Sunday, August 14, 2016

Just Stein Left

Before I was considering Gary Johnson as a lesser-of-evils vote for president, I hadn't realized that he had made an inflammatory statement about who the government should force to do something against their will in regards to making wedding cakes (very un-libertarian like).  Considering his laissez-faire politics, it's just as well that he's out of contention for my vote anyway.  It's just Jill Stein left as a plausible alternative to the Democratic, Republican and Libertarian nominees, as far from ideal a candidate for president that she is.  Yet, there are other third party candidates besides Johnson and Stein, but their chances of winning are bleaker than those two, if even they are on enough state ballots to gain 270 electoral votes. 

Caveat:  Would probably need to keep the current Majority in the House, by and large, to keep Stein's most liberal instincts in check.  Sometimes divided government is best. 

Tuesday, January 13, 2015

Fiddler on the Hill

I found out rather recently, late last year, that my family has known the dean of the 114th House of Representatives a lot better than I had previously thought, but John Conyers, always the "me" politician throughout his career, wrapped up in his own self-glorification and his own family's advancement, never lifted a finger to help me when I ran for the MI House of Representatives in 1976; not even a phone call to some political buddy in the city to say give me a hand so as myself not to be very low in the vote count, at least.  Nor any notes of inquiry or congratulations when I won successive congressional nominations in Alaska at the turn of the millennium.  So surprise, surprise, surprise, after a half-a-century in Congress, Conyers didn't let himself and his fossilized stature step aside in the 2014 elections so that some young, up-and-coming politico from Detroit, whoever that could have been, could finally get some federal political experience and start to build bridges to the new generation and 21st century challenges.  Even while Detroit has been going through one crisis to the next, Conyers and his cronies fiddle, while luxuriating in excessive congressional pay and perks, nepotism, and barely avoiding being implicated in scandals.  The CBC swearing-in on C-SPAN over the weekend, that reminded me of Conyers, again, was pretty much a mirror of Conyers' politics and career, just a varying roster of players.  Pretty dismal.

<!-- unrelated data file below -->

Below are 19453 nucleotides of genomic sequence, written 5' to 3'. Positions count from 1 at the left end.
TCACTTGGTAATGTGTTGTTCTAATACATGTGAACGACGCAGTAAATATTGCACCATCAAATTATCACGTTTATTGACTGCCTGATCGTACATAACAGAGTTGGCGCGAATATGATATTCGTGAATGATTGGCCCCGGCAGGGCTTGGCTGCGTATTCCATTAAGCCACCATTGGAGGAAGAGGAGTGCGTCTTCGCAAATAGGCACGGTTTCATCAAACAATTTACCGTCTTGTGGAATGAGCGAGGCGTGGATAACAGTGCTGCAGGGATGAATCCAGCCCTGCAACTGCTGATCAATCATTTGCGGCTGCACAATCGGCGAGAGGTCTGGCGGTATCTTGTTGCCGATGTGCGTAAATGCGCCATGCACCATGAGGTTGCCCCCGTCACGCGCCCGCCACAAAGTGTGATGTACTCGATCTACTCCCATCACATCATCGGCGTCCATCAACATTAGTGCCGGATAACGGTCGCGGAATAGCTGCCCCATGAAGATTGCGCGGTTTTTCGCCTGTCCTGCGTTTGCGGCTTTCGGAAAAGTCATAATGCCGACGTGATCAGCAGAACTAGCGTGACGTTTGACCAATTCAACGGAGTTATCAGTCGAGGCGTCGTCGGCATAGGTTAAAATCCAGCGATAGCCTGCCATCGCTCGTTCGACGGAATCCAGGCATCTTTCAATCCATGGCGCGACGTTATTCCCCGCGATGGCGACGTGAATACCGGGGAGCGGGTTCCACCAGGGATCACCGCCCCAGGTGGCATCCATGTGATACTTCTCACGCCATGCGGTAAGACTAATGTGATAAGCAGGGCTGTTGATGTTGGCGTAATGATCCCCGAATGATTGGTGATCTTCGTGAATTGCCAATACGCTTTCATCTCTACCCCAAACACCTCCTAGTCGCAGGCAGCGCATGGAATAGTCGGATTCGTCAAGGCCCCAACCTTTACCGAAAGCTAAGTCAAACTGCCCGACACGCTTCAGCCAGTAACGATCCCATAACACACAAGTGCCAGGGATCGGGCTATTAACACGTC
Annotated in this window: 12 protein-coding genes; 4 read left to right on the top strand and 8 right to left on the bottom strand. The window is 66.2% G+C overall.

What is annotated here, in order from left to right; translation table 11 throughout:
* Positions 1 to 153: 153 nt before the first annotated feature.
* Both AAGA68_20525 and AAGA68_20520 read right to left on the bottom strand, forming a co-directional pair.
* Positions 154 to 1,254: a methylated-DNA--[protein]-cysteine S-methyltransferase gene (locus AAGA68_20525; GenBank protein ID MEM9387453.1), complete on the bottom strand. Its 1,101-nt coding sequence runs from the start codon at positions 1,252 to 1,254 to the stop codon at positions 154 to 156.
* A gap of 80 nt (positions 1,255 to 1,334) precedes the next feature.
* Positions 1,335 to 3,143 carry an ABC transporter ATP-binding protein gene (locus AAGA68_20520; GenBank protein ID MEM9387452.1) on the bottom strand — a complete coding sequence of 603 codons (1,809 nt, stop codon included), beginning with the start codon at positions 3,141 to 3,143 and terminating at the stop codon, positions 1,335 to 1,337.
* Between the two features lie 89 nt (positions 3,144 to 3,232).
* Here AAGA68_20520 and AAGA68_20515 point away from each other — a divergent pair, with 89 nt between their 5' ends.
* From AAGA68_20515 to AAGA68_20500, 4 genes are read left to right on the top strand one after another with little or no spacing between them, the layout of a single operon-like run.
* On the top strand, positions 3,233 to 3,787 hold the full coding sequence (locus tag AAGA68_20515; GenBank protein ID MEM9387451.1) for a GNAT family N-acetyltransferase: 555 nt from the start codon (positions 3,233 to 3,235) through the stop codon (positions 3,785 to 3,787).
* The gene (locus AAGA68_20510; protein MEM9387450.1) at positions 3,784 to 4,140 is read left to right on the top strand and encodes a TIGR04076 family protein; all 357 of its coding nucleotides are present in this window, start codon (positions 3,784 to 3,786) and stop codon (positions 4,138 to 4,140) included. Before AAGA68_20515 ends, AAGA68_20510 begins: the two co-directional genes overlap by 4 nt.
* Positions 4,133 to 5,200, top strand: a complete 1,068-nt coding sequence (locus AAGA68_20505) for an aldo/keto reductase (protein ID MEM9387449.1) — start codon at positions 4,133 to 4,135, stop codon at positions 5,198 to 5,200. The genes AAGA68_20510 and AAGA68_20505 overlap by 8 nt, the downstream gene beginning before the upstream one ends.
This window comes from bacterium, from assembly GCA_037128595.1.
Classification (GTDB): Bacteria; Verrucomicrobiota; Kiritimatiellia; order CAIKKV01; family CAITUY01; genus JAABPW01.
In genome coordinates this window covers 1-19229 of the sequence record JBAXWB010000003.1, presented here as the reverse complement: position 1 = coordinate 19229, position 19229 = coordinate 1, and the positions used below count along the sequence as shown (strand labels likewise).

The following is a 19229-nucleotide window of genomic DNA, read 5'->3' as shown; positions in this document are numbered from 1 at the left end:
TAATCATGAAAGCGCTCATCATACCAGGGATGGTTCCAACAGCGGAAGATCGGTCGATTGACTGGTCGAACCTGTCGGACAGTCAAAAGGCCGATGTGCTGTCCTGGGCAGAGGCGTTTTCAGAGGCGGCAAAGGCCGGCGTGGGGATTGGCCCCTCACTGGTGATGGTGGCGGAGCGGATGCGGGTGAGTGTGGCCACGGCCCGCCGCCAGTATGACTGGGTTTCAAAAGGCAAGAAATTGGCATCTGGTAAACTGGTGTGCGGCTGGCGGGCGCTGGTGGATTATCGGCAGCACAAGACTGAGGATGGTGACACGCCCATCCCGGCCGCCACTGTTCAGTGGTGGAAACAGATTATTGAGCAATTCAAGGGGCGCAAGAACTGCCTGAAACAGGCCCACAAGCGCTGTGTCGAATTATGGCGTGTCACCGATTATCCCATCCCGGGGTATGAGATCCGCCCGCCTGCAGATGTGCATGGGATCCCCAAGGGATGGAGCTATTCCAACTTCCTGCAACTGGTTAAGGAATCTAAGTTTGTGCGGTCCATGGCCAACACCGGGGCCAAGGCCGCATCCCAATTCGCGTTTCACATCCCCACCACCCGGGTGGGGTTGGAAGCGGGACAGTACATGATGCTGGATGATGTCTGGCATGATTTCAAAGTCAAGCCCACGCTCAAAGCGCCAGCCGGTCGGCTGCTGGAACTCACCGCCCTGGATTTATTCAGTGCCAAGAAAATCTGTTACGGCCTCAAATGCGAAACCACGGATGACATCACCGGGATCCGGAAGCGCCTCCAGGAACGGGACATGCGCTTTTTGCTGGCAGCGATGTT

[revised on 1/22/15]

Friday, October 11, 2013

Here Comes the Sun

"Here Comes the Sun" was a popular 1960s song written by George Harrison (Beatles), and a very popular version was sung by Richie Havens.  This song could be a good segue (segway) to the Party of Commons, whose motto is Tradition, Progress, Ecology, as the sun signifies a new beginning, brightness and, as in Aesop's "The North Wind and the Sun," wisdom.  The chairman of the Party of Commons, Mark Greene, is currently running for Newcastle City Council under a platform of anti-annexation (tradition), practical budget policies (progress), and environmental advancement (ecology).  If successful, this would be Greene's first general election victory ever since becoming a candidate for the first time in elections through the 1976 primaries for the Michigan House of Representatives (back then, under his first name as opposed to middle), although winning two primaries in Alaska (Congress) at the turn of the 21st century.  Greene moved to Newcastle, WA in 2005 from south King County.

[revised on 10/12/13]

Sunday, July 7, 2013

A Long History and a New Name

This blog has changed its name to Groundswell, a name that shows the enthusiasm and popular support for the Party of Commons (Tradition, Progress and Ecology) in the years since the official advent of the party, November 23, 2006.  The Party of Commons has scores of members and has helped to shape the politics in Washington state more towards the interests of commoners.  If you are interested in learning more about the Party of Commons, please write us at